Sunday, 20 May 2012

Robocops (1987-1993)

Once again our excellent Picture House cinema The Belmont was showing a classic film, this time as part of the Culture Shock series. So it was that I was very much looking forward to seeing Robocop for the first time ever on the big screen (I was only 10 when it first came out). I had been thinking about reviewing all three Robocops for a while now, and this gave me the ideal opportunity to start. So here are three brief reviews of a classic 80s film and two not-so-classics!


Robocop (1987)


Director: Paul Verhoeven.
Writers: Edward Neumeier, Michael Miner
Starring: Peter Weller, Nancy Allen, Miguel Ferrer, Kurtwood Smith, Paul McCrane

Peter Weller is Murphy, a cop in the Detroit police force; left for dead when a notorious gang of criminals shoot the hell out of him, he is saved and re-incarnated as a cyborg who is out for revenge. Director Paul Verhoeven did a great job in creating an iconic hero, and a brutal action movie. By making it a bit tongue-in-cheek and ever so slightly hammy he managed to make Robocop a cult classic.

Helping out is a solid cast. Peter Weller and Nancy Allen are fairly convincing partners; Miguel Ferrer is great as the epitome of 80s yuppy corporate culture, and Kurtwood Smith (That 70s Show), & Paul McCrane (ER) in particular are great criminals. Everything adds up to create a fun, brutal and cool movie that could have been instantly forgettable, but instead is actually pretty great.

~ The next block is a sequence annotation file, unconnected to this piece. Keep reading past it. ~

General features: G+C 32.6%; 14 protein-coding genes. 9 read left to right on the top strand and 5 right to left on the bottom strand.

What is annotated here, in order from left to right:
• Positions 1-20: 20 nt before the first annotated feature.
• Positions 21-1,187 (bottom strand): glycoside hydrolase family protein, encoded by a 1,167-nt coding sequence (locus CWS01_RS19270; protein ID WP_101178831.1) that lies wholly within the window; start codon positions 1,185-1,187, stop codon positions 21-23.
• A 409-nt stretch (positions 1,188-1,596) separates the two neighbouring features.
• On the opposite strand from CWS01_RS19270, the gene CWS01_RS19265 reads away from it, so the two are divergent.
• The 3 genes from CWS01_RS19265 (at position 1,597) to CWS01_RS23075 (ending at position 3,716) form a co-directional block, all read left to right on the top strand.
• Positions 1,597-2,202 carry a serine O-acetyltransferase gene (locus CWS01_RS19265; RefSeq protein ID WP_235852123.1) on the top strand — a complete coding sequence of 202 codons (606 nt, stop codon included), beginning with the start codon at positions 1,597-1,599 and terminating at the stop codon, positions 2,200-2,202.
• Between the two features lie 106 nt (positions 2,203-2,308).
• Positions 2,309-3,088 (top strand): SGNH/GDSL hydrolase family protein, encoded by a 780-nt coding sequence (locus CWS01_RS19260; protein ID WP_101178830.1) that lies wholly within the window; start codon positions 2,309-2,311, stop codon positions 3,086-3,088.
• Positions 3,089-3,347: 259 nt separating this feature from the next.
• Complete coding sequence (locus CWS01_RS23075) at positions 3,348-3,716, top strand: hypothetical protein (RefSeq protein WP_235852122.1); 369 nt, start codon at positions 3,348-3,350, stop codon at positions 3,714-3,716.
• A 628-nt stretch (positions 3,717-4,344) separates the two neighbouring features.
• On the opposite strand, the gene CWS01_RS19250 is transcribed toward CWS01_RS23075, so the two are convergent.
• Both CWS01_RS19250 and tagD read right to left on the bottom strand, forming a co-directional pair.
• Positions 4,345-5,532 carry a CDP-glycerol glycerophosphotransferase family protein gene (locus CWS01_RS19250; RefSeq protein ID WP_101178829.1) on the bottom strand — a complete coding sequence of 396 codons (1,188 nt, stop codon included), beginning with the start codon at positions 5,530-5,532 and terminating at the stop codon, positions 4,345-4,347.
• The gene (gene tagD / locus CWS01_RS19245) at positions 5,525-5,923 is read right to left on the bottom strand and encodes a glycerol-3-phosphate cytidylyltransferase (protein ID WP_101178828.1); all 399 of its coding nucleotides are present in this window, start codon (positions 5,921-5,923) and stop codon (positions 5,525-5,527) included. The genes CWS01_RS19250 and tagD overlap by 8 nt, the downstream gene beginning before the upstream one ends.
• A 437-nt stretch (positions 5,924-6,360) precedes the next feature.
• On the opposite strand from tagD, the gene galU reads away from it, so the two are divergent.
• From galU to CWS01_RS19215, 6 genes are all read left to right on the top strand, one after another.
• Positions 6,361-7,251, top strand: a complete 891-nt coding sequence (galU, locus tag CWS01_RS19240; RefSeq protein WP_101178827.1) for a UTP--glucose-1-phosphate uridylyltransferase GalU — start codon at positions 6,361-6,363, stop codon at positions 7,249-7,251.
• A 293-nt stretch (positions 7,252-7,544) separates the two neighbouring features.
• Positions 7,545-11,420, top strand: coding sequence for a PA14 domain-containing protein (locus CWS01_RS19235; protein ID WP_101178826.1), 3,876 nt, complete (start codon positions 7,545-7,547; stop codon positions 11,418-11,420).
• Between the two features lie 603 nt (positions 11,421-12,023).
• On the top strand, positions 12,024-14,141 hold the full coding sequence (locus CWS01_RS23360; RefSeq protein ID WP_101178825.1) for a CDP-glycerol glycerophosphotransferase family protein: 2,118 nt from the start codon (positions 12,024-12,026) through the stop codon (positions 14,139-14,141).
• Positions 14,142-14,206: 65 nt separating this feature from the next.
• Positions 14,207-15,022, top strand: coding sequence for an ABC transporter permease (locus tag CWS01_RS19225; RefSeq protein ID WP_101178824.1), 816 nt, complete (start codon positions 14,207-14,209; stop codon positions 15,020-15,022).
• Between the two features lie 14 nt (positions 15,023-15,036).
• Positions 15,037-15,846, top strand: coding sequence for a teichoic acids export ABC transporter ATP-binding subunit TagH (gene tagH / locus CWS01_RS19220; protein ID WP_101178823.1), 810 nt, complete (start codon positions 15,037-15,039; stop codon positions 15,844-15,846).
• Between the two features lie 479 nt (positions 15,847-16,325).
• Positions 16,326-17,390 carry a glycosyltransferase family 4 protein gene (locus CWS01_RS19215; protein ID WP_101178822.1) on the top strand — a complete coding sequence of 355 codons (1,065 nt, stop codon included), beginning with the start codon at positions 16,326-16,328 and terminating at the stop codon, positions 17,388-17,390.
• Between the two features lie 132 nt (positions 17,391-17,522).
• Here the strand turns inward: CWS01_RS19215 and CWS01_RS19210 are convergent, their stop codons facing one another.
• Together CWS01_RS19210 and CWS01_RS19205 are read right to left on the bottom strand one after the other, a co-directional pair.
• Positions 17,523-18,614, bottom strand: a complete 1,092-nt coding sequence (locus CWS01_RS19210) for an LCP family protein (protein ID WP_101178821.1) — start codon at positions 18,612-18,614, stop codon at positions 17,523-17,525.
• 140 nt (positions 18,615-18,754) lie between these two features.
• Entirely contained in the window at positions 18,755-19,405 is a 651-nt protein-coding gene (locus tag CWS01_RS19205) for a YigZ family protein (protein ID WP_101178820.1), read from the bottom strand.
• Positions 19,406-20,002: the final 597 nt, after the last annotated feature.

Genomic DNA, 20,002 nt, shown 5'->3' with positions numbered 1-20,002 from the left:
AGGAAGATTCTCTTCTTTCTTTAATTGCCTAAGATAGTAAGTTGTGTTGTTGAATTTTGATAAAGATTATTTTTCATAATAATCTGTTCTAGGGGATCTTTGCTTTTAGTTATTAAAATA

Things you might like: Seriously violent; lots of blood; great 80s sleaze performances; badass Robocop; eminently quotable; great score from Basil Poledouris; Paul McCrane being melted by toxic waste!

Things you may not like: Stop motion animation on ED209; ED209 growling and squealing like a pig.

Rating: 4 jars of baby food out of 5




Robocop 2 (1990)



Director: Irvin Kershner
Writers: Edward Neumeier, Michael Miner, Frank Miller
Starring: Peter Weller, Nancy Allen, Tom Noonan, Gabriel Damon

Robocop is on the trail of a notorious gang of drug dealers who are peddling the designer drug Nuke. When the leader of this drug ring, Cain, is killed; through various nefarious deals of questionable morals, OCP re-incarnate him as Robocop 2 - a cyborg that Murphy must eventually have a showdown with.

Astounded as I was when I noticed that Empire Strikes Back director Irvin Kershner was at the helm of this project, he couldn't save it from being a very mediocre film. The over-riding story of OCP ruining Detroit so that they can start construction on Delta City is good enough, (it's the same writers throughout the trilogy + Frank Miller for 2 and 3) but the execution just isn't good enough. I think Kershner et al tried to distance themselves from the "I'd buy that for a dollar" feel of the first film, but playing it straight just didn't work; especially when Robo was re-programmed. Shudder.

Tom Noonan was fairly forgettable as Cain, though I was a little impressed with Gabriel Damon's performance as Hob, he's not bad for a kid, though I've seen a lot better. The other problem is that the special effects used are not up to much; Robocop vs a very obviously stop-motion animated Robocop 2 just doesn't cut it. Imagine Tony Stark vs The Dude at the end of Iron Man, but crap. In the first film the main bad guy was a man, not a robot, which worked great. Trying to up the ante by having a robot vs robot climax just didn't work for me.